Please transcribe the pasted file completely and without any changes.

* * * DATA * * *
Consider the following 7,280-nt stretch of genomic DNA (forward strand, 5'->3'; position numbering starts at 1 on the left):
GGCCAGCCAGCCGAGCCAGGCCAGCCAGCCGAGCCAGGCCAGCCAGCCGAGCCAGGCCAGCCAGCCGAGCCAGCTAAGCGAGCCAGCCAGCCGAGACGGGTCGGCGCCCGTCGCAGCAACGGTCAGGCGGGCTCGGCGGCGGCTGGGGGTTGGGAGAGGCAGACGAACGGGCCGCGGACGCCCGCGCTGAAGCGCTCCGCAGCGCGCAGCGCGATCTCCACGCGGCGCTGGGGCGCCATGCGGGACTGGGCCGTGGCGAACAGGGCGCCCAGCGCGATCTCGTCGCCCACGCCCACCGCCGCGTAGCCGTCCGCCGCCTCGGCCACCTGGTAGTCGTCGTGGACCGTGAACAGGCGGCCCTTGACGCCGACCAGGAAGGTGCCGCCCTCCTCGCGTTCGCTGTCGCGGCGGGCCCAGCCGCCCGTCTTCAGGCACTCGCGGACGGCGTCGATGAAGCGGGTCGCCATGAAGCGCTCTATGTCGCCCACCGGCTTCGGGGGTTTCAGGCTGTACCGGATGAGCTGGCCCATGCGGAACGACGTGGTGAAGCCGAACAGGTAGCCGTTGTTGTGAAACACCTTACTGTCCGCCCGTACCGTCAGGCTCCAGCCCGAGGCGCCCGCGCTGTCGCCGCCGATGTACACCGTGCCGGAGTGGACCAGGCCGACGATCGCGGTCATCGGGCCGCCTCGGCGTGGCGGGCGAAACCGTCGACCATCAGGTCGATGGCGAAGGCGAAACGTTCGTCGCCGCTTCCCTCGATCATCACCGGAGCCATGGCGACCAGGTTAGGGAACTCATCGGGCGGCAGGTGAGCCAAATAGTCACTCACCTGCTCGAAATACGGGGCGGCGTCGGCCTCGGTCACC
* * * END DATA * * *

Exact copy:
Consider the following 7,280-nt stretch of genomic DNA (forward strand, 5'->3'; position numbering starts at 1 on the left):
GGCCAGCCAGCCGAGCCAGGCCAGCCAGCCGAGCCAGGCCAGCCAGCCGAGCCAGGCCAGCCAGCCGAGCCAGCTAAGCGAGCCAGCCAGCCGAGACGGGTCGGCGCCCGTCGCAGCAACGGTCAGGCGGGCTCGGCGGCGGCTGGGGGTTGGGAGAGGCAGACGAACGGGCCGCGGACGCCCGCGCTGAAGCGCTCCGCAGCGCGCAGCGCGATCTCCACGCGGCGCTGGGGCGCCATGCGGGACTGGGCCGTGGCGAACAGGGCGCCCAGCGCGATCTCGTCGCCCACGCCCACCGCCGCGTAGCCGTCCGCCGCCTCGGCCACCTGGTAGTCGTCGTGGACCGTGAACAGGCGGCCCTTGACGCCGACCAGGAAGGTGCCGCCCTCCTCGCGTTCGCTGTCGCGGCGGGCCCAGCCGCCCGTCTTCAGGCACTCGCGGACGGCGTCGATGAAGCGGGTCGCCATGAAGCGCTCTATGTCGCCCACCGGCTTCGGGGGTTTCAGGCTGTACCGGATGAGCTGGCCCATGCGGAACGACGTGGTGAAGCCGAACAGGTAGCCGTTGTTGTGAAACACCTTACTGTCCGCCCGTACCGTCAGGCTCCAGCCCGAGGCGCCCGCGCTGTCGCCGCCGATGTACACCGTGCCGGAGTGGACCAGGCCGACGATCGCGGTCATCGGGCCGCCTCGGCGTGGCGGGCGAAACCGTCGACCATCAGGTCGATGGCGAAGGCGAAACGTTCGTCGCCGCTTCCCTCGATCATCACCGGAGCCATGGCGACCAGGTTAGGGAACTCATCGGGCGGCAGGTGAGCCAAATAGTCACTCACCTGCTCGAAATACGGGGCGGCGTCGGCCTCGGTCACC